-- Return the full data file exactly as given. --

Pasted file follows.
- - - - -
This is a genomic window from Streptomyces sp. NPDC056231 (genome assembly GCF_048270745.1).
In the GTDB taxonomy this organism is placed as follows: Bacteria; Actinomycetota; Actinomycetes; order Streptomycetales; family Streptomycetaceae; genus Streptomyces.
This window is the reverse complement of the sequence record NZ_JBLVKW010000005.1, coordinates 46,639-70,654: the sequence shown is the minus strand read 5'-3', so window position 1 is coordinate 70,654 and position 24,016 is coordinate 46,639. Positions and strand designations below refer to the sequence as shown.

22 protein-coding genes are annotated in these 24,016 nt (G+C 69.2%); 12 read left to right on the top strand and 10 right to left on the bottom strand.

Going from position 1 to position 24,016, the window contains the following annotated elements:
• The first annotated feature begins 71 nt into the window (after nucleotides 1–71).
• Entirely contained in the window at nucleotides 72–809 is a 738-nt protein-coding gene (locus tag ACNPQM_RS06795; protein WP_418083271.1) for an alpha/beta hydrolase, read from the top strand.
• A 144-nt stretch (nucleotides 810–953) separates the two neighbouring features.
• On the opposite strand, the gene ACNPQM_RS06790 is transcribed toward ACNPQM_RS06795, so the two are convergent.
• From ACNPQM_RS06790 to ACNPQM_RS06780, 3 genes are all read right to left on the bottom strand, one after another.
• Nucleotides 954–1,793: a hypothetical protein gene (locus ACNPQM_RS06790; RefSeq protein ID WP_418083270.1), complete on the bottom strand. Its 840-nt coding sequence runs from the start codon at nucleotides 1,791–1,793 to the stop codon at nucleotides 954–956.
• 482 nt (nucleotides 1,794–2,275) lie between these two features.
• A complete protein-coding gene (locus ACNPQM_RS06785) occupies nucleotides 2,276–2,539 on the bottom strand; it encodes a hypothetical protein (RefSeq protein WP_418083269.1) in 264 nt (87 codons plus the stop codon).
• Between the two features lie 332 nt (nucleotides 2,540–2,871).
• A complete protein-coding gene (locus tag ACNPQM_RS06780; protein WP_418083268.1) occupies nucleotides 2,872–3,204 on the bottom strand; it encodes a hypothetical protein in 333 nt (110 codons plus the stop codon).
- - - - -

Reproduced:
This is a genomic window from Streptomyces sp. NPDC056231 (genome assembly GCF_048270745.1).
In the GTDB taxonomy this organism is placed as follows: Bacteria; Actinomycetota; Actinomycetes; order Streptomycetales; family Streptomycetaceae; genus Streptomyces.
This window is the reverse complement of the sequence record NZ_JBLVKW010000005.1, coordinates 46,639-70,654: the sequence shown is the minus strand read 5'-3', so window position 1 is coordinate 70,654 and position 24,016 is coordinate 46,639. Positions and strand designations below refer to the sequence as shown.

22 protein-coding genes are annotated in these 24,016 nt (G+C 69.2%); 12 read left to right on the top strand and 10 right to left on the bottom strand.

Going from position 1 to position 24,016, the window contains the following annotated elements:
• The first annotated feature begins 71 nt into the window (after nucleotides 1–71).
• Entirely contained in the window at nucleotides 72–809 is a 738-nt protein-coding gene (locus tag ACNPQM_RS06795; protein WP_418083271.1) for an alpha/beta hydrolase, read from the top strand.
• A 144-nt stretch (nucleotides 810–953) separates the two neighbouring features.
• On the opposite strand, the gene ACNPQM_RS06790 is transcribed toward ACNPQM_RS06795, so the two are convergent.
• From ACNPQM_RS06790 to ACNPQM_RS06780, 3 genes are all read right to left on the bottom strand, one after another.
• Nucleotides 954–1,793: a hypothetical protein gene (locus ACNPQM_RS06790; RefSeq protein ID WP_418083270.1), complete on the bottom strand. Its 840-nt coding sequence runs from the start codon at nucleotides 1,791–1,793 to the stop codon at nucleotides 954–956.
• 482 nt (nucleotides 1,794–2,275) lie between these two features.
• A complete protein-coding gene (locus ACNPQM_RS06785) occupies nucleotides 2,276–2,539 on the bottom strand; it encodes a hypothetical protein (RefSeq protein WP_418083269.1) in 264 nt (87 codons plus the stop codon).
• Between the two features lie 332 nt (nucleotides 2,540–2,871).
• A complete protein-coding gene (locus tag ACNPQM_RS06780; protein WP_418083268.1) occupies nucleotides 2,872–3,204 on the bottom strand; it encodes a hypothetical protein in 333 nt (110 codons plus the stop codon).